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Tampa's 'Toilet To Tap' Project Flushed From Budget

City of Tampa reservoir
Southwest Florida Water Management District
Treated water would be pumped back into Tampa's reservoir on the Hillsborough River.

It looks like "Toilet to Tap" is officially kaput.

Tampa Mayor Jane Castor on Thursday removed a request for $300 million that would have funded the program in her public works budget.

The project -- officially called the Tampa Augmentation Project -- would take treated wastewater that now flows into Tampa Bay and pump it into the underground aquifer. It would then be re-pumped into the city's reservoir before being treated again as drinking water.

TAP banner
Credit City of Tampa

The plan has come under fire from the regional water supply authority,  in part because of concerns about its impact to the environment. Some members of Tampa Bay Water said allowing Tampa to become self-sufficient could undermine the agreement tying together the water supplies of Pinellas, Hillsborough and Pasco counties.

In August, Tampa Bay Water chairwoman and Hillsborough County Commissioner Sandy Murman said the region was "teetering on the edge of water war."

Tampa officials said the plan would eliminate discharges of treated wastewater into Tampa Bay, and add to the region's drinking water supply. But some Tampa Bay Water board members said the plan would allow Tampa to become self-sufficient.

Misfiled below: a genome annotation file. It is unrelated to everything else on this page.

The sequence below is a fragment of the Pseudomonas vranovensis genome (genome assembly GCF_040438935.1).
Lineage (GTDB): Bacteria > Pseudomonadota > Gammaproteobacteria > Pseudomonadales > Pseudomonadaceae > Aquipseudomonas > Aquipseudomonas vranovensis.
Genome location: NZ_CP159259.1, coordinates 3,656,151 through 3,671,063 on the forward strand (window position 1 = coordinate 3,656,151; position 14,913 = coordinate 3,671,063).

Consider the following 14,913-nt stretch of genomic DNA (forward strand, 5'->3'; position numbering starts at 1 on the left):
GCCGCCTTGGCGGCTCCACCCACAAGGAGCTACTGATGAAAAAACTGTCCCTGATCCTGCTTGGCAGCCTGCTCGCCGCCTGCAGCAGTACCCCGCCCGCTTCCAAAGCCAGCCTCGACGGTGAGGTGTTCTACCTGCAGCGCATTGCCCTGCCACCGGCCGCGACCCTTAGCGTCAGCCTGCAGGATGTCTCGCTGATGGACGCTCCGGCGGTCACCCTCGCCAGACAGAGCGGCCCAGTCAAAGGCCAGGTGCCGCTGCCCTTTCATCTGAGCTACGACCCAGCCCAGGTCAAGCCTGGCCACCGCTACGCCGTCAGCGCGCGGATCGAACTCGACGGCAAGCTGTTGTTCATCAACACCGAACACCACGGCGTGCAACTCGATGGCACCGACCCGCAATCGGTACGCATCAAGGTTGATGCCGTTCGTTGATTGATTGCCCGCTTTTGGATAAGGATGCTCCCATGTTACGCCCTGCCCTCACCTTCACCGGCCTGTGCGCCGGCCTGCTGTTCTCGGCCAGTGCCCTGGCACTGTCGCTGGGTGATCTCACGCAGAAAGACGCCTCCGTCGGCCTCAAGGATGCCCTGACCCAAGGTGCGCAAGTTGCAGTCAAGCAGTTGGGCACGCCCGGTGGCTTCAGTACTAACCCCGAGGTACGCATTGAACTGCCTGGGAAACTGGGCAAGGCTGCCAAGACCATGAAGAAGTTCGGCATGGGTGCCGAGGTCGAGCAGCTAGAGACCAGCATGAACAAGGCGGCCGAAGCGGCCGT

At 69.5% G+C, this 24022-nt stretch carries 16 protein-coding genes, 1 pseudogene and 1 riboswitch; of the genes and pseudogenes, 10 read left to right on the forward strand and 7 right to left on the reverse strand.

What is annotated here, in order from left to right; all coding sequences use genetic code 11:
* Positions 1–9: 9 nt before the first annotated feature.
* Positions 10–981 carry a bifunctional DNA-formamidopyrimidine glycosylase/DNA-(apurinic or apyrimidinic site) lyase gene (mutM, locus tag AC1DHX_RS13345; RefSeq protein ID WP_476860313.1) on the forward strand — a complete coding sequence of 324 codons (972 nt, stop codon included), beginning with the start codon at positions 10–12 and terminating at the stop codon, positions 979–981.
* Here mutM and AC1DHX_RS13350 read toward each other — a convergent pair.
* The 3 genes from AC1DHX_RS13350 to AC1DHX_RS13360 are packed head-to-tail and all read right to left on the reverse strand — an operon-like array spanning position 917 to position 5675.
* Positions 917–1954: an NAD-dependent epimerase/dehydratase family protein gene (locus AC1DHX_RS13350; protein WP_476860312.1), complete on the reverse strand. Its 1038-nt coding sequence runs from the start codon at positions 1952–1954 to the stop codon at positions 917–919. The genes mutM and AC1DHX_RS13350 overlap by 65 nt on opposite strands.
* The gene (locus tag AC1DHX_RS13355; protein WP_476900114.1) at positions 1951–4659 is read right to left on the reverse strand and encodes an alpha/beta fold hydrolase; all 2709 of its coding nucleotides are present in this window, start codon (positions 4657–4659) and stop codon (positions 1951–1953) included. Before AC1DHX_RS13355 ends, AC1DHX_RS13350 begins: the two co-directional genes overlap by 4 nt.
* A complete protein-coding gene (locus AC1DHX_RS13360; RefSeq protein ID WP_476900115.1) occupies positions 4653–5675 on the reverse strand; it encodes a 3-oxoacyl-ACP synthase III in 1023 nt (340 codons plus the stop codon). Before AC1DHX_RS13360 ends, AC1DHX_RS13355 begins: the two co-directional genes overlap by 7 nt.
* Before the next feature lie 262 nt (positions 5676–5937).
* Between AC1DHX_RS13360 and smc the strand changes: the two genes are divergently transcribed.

The proposed $350 million Tampa Augmentation Project (TAP) would supply 50 million gallons of drinking water a day.

It was a pet project of former Tampa Mayor Bob Buckhorn, but has been opposed by several city council members. Castor's withdrawal came hours before the council was scheduled to vote on a major plan to replace the city's aging underground water and sewer system.

Here's a graphic from the city of Tampa on how the TAP project would work:

Toilet to Tap
Credit City of Tampa
This graphic from the City of Tampa explains how the aquifer replenishment project would work


Steve Newborn is a WUSF reporter and producer at WUSF covering environmental issues and politics in the Tampa Bay area.
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